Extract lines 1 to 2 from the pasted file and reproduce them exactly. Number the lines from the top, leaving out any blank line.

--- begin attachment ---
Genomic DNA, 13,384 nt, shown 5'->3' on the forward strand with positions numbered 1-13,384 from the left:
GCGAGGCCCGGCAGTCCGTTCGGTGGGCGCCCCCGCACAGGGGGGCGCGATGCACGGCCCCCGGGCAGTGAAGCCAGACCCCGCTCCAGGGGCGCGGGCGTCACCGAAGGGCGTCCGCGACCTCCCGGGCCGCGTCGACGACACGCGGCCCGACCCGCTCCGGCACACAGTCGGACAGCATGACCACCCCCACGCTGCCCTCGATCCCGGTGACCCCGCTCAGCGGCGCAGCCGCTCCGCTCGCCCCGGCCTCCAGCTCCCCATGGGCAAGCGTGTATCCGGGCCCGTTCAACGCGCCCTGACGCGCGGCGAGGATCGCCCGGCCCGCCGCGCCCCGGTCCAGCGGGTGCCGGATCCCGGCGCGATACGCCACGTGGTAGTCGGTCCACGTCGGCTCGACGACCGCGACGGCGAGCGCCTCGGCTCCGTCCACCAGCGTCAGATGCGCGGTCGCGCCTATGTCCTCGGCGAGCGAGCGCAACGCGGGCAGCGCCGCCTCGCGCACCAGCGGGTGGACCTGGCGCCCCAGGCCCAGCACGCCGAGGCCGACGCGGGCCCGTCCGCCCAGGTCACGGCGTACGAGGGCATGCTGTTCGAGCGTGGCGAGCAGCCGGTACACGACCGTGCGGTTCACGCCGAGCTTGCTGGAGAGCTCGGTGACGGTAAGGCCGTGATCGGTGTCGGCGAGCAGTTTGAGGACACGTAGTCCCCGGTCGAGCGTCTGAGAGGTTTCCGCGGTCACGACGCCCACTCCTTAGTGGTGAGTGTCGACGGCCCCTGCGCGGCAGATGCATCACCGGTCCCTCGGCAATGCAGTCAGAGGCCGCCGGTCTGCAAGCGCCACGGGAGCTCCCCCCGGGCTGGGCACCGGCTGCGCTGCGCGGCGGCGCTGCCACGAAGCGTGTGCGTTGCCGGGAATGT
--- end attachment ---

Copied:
Genomic DNA, 13,384 nt, shown 5'->3' on the forward strand with positions numbered 1-13,384 from the left:
GCGAGGCCCGGCAGTCCGTTCGGTGGGCGCCCCCGCACAGGGGGGCGCGATGCACGGCCCCCGGGCAGTGAAGCCAGACCCCGCTCCAGGGGCGCGGGCGTCACCGAAGGGCGTCCGCGACCTCCCGGGCCGCGTCGACGACACGCGGCCCGACCCGCTCCGGCACACAGTCGGACAGCATGACCACCCCCACGCTGCCCTCGATCCCGGTGACCCCGCTCAGCGGCGCAGCCGCTCCGCTCGCCCCGGCCTCCAGCTCCCCATGGGCAAGCGTGTATCCGGGCCCGTTCAACGCGCCCTGACGCGCGGCGAGGATCGCCCGGCCCGCCGCGCCCCGGTCCAGCGGGTGCCGGATCCCGGCGCGATACGCCACGTGGTAGTCGGTCCACGTCGGCTCGACGACCGCGACGGCGAGCGCCTCGGCTCCGTCCACCAGCGTCAGATGCGCGGTCGCGCCTATGTCCTCGGCGAGCGAGCGCAACGCGGGCAGCGCCGCCTCGCGCACCAGCGGGTGGACCTGGCGCCCCAGGCCCAGCACGCCGAGGCCGACGCGGGCCCGTCCGCCCAGGTCACGGCGTACGAGGGCATGCTGTTCGAGCGTGGCGAGCAGCCGGTACACGACCGTGCGGTTCACGCCGAGCTTGCTGGAGAGCTCGGTGACGGTAAGGCCGTGATCGGTGTCGGCGAGCAGTTTGAGGACACGTAGTCCCCGGTCGAGCGTCTGAGAGGTTTCCGCGGTCACGACGCCCACTCCTTAGTGGTGAGTGTCGACGGCCCCTGCGCGGCAGATGCATCACCGGTCCCTCGGCAATGCAGTCAGAGGCCGCCGGTCTGCAAGCGCCACGGGAGCTCCCCCCGGGCTGGGCACCGGCTGCGCTGCGCGGCGGCGCTGCCACGAAGCGTGTGCGTTGCCGGGAATGT